Kids are no longer able to sneak into 18-rated movies while cinemas introduce digital ID application

The Yoti program allows young people to check their age without transmitting other personal information and is tested by the Home Office at supermarket checkouts.

Teens will be able to prove their age at cinemas using their phone starting Monday
Teens will be able to prove their age at cinemas using their phone starting Monday

Cinemas are poised to introduce a digital ID app to prevent children from gaining access to adult movies containing sex and violence.

The app would confirm the age of young people to box office staff, and will be accepted starting Monday at UK Cinema Association stores.

The program was designed by digital ID provider Yoti and will base the age of the user on a previously uploaded document, such as a passport.

To date, around 3,000,000 people in the UK have downloaded the Yoti app, which is most popular with 16- to 25-year-olds.

The technology is part of a broader movement toward digital identifiers related to age-restricted products and will help cinemas meet their legal requirements to prevent children from accessing movies that contain inappropriate content.







The government hopes the move will help prevent children from accessing inappropriate content
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Yoti’s AI face-to-face photo tests, which can assess age, are being tested by the Home Office, as are its programs at supermarket checkouts to prevent children from buying alcohol.

Ministers could consider changing the law to allow digital age controls for alcohol sales if those attempts prove successful. Currently a physical ID is required.

The digital ID application can also be used to access a range of Calpol products up to energy drinks in 30,000 convenience stores and has been approved by the Government to allow young people to withdraw from childcare funds after they turn 18 years old.

While critics have expressed concern that such technology could lead to a clandestine introduction of national digital ID cards, supporters of the scheme say it will provide children with an easier way to prove their age without revealing any other personal information.







The digital ID application displays a verified photo and declares whether the user is over 12, 15 or 18.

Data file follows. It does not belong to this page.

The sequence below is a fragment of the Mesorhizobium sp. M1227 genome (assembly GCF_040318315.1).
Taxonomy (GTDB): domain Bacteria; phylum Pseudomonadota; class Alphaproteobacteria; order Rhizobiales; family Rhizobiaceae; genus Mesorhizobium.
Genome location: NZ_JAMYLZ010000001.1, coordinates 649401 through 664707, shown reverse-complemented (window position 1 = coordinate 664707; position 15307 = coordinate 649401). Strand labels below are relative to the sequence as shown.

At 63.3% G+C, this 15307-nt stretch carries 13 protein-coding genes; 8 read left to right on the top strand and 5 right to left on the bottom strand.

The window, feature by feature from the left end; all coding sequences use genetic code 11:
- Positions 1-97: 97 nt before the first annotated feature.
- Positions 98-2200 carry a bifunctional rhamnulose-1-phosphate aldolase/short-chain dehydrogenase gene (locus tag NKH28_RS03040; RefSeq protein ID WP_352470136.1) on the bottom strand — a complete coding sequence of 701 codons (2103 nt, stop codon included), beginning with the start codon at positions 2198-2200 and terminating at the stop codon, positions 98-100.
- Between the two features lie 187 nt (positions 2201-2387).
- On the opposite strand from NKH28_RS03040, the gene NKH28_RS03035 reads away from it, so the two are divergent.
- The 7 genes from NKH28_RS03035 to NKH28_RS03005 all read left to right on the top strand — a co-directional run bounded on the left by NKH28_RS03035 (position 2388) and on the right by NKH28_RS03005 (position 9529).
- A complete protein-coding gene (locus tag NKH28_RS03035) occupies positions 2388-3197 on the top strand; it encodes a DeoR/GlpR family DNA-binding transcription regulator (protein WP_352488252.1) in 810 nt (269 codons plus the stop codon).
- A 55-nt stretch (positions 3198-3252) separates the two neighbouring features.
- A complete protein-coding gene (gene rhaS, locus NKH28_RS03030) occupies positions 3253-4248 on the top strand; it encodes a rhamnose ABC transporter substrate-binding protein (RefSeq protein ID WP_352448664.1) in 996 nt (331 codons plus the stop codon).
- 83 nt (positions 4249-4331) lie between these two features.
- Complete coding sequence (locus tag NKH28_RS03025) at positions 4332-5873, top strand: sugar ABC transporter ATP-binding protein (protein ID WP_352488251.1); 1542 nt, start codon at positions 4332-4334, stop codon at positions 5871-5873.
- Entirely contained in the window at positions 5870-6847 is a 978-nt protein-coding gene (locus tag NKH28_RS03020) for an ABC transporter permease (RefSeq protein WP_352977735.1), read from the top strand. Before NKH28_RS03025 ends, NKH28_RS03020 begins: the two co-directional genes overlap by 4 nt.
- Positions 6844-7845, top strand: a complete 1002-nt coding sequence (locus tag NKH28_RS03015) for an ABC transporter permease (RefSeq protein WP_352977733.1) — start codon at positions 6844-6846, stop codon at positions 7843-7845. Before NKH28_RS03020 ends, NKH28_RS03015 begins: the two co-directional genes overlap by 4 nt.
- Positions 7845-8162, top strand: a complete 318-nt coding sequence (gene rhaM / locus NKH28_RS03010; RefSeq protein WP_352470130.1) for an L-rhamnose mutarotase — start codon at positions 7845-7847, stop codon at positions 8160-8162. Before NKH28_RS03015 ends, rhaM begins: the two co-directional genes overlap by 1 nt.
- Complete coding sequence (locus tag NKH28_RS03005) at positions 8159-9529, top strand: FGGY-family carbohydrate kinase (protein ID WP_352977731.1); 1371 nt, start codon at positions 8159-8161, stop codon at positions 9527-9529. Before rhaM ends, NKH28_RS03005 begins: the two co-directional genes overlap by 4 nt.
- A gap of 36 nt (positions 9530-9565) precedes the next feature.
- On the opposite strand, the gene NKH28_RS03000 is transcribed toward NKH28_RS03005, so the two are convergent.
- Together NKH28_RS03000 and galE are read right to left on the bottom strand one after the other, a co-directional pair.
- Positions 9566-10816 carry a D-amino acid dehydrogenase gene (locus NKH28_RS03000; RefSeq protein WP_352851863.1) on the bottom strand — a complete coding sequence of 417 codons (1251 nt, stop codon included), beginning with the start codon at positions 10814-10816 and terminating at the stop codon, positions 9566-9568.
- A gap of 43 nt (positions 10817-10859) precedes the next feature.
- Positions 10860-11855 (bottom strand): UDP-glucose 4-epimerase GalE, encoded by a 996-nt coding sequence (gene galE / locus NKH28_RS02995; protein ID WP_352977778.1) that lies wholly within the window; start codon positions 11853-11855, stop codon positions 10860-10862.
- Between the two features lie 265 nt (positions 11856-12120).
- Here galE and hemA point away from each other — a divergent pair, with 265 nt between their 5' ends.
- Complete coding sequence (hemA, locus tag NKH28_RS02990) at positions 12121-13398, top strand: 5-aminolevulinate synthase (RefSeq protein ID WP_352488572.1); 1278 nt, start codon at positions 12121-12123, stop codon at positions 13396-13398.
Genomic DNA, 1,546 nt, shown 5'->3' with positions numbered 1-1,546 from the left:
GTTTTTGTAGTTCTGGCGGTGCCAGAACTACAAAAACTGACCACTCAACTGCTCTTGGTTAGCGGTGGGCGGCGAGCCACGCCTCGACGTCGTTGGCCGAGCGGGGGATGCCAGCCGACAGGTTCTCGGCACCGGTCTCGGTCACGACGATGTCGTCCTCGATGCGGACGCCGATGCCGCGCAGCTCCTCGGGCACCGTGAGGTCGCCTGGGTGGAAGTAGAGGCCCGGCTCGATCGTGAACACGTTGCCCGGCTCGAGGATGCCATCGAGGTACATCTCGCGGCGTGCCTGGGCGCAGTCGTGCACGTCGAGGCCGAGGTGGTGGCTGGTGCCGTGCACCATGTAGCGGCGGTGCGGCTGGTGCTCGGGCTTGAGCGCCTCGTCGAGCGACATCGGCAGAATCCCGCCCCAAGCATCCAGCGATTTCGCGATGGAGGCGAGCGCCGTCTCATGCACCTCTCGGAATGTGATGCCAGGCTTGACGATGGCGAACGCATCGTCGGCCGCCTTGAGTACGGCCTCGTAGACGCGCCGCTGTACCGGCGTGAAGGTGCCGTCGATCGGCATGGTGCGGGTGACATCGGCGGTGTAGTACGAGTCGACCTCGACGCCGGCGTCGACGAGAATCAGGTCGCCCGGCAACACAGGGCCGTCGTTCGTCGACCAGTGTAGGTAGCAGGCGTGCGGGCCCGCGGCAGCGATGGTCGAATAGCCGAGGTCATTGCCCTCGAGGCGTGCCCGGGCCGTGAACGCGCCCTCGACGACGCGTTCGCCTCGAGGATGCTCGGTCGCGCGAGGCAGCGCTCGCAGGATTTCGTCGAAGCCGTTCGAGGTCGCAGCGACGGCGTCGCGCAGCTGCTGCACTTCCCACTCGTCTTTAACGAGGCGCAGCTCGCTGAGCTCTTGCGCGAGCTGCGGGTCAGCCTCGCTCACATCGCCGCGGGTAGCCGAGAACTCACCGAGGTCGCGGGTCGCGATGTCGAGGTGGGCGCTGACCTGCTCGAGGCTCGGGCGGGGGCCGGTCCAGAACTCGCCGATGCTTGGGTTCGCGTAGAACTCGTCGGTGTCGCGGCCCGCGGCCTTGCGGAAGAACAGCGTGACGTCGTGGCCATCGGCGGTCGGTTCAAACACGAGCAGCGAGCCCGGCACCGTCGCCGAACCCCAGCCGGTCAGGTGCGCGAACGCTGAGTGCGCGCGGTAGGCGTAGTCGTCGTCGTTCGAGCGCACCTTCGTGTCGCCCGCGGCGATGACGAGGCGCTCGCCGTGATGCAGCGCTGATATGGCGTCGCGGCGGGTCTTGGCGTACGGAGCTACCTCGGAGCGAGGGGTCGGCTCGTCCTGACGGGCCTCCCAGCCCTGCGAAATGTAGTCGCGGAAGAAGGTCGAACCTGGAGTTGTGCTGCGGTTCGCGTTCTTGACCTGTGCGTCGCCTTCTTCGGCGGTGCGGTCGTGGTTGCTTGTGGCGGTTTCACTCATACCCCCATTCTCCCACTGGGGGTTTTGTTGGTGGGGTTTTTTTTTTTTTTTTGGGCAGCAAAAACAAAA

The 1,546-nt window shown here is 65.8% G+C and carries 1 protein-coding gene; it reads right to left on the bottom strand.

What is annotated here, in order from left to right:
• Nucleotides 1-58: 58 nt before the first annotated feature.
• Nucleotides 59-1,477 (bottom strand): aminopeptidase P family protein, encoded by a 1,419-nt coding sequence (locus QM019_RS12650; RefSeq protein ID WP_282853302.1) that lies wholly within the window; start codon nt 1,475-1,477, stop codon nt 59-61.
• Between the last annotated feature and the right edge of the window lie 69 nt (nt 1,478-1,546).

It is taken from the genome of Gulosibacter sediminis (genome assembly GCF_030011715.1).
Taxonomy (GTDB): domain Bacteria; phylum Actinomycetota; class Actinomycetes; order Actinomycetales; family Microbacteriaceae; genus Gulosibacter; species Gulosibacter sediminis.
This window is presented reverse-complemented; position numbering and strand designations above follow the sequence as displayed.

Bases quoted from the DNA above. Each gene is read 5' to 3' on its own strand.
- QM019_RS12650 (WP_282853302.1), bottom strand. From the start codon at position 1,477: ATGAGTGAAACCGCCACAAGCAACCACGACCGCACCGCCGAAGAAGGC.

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Yoti is also being used by social media platform Yubo as part of a range of measures to prevent under-13s from accessing their website.

The digital ID is created by the individual uploading a document, such as a passport, and then taking a live image to confirm their identity. A government database that is not accessible from Yoti stores information that can be deleted at any time by the user.

The digital ID application displays a verified photo and declares whether the user is over 12, 15 or 18.

Phil Clapp, CEO of the UK Cinema Association said in The Telegraph : “For many who want to enter a 15- or even 18-year-old film, proving their age – without a passport or driver’s license on hand – can be an incredibly difficult and understandable source of frustration if they are pushed out of the cinema.







The program is being tested by the Home Office at supermarket checkouts
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Getty Images / Mascot)

“This new partnership offers a simple and modern way to reduce the likelihood of this happening. Of the 165 million to 170 million entries a year UK cinemas have seen pre-pandemic, around 30 per cent fall within the 15 to 24-year bracket, and about 20 percent within the nine to 14-year-old age group.

“Since cinemas reopened last May, those proportions are likely to be even higher.”

John Abbott, a senior business official at Yoti, said the access was less intrusive than physical identifiers, which could include address and other personal information, while the digital ID simply demonstrated age.

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